Years After His GIPC Troubles
Robert Ahomka-Lindsay, whose name and conduct came to the limelight during the John Agyekum Kufuor regime, has once again started attracting the negative headlines over his recent outburst at Ghanaians resident abroad, whom the Akufo-Addo government, had invited for a summit to get them to invest in the Ghanaian economy.
A week after the public backlash, the Deputy Minister of Trade and Industry, claimed his comments were not meant to cast aspersions, but an expression of his experience, as someone who lived in the Diaspora and has returned to the country.
Mr. Ahomka-Lindsay, addressing Diaspora Homecoming Summit at the Accra International Conference Centre (AICC) last Thursday, told the diasporans to stop “whining” about things not working in Ghana.
“Nobody likes whiners, people that spend all the time whining, really get on people’s nerves, so stop whining,” the deputy Minister said in a video in circulation.
The comments angered some of the participants at the forum, one of whom asked, “Who travels 3,000 miles to be a whiner?”
Whiner, is a person, who habitually complains or grumbles.
Mr. Ahomka-Lindsay’s poor language and unpleasant human relations, came to light when he first served as the Chief Executive Officer (CEO) of the Ghana Investment Promotion Centre (GIPC).
There were moments, he was reported to have threatened to beat up some GIPC staff, who dared disagreed with him.
Amid huge protest, he relocated the GIPC office under the Office of President from the Ministries area in Accra to Gulf House near the Tetteh Quarshie Interchange closer to his East Legon home at an outrageous cost to the state.
He had also purchased some luxurious cars, including Jaguar for his personal use to the surprise of many staff of GIPC, most of whom had no official cars to work with. The GIPC staff, were eager to see his dismissal, following the change of government in 2009.
They pushed the John Evans Atta Mills administration to sack Mr. Ahomka-Lindsay, no matter how desperately he tried to stay in office.
Attempting an explanation, he insisted that his comment at the Diasporans was not meant to offend anyone.
“I wish to assure the people of Ghana and all those who have been offended by my comments that I did not in any way intend to sound offensive in my presentation,” a statement issued yesterday and signed by Mr. Ahomka-Lindsay noted.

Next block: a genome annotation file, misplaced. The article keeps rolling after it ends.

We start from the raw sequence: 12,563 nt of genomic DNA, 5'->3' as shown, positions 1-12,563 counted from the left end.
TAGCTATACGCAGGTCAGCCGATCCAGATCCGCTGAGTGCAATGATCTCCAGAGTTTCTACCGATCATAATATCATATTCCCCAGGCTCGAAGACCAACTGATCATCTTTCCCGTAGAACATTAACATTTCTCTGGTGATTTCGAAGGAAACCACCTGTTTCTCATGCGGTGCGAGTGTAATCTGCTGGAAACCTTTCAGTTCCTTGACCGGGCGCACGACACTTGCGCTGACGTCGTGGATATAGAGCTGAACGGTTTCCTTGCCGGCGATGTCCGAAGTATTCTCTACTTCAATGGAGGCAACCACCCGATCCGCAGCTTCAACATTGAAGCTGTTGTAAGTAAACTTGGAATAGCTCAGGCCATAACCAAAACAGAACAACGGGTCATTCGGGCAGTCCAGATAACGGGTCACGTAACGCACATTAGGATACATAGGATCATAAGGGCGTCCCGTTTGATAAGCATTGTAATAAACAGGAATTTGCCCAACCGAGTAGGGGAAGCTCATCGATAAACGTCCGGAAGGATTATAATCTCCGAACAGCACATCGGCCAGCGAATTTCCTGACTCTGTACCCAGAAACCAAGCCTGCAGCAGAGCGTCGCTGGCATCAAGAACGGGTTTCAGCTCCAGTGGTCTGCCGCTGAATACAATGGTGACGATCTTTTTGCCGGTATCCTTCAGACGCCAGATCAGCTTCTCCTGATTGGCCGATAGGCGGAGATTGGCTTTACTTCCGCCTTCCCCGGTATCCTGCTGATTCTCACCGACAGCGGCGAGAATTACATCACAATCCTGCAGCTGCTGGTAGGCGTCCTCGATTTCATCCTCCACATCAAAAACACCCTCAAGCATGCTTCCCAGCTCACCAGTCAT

“None of my comments were meant to cast aspersions. They were an expression of my personal experience,” the statement said.
“I wish to assure the people of Ghana and all those who have been offended by my comments that I did not in any way intend to sound offensive in my presentation.”
Find below, the full statement by Robert Ahomka-Lindsay:
July 13, 2017
STATEMENT ON MY SPEECH ON DIASPORA MEETING
I refer to recent discussions on a 2 to 3-minute clip from my 14-minute speech given at the Ghana Diaspora meeting in Accra. The clip is a complete misrepresentation of the speech and taken completely out of context.
I was asked to give my candid opinion on my experience as a Diaspora returnee and how I would advise others who intend to make a similar journey. My speech was in 5 parts:
1. Your approach to trying to get results in Ghana
2. What you should expect when you make the move to Ghana
3. The opportunities available for you in Ghana
4. The rewards for perseverance
5. The next steps
The clip being shown referred to section 1 of the speech. Listening to it independent of the other three sections gives a completely different meaning to the speech I would implore all that want to get a true picture of my speech to look at it on YouTube.
None of my comments were meant to cast aspersions. They were an expression of my personal experience. I wish to assure the people of Ghana and all those who have been offended by my comments that I did not in any way intend to sound offensive in my presentation. I hold all Ghanaians in the greatest respect and would not in any way do or say anything that would impugn their integrity.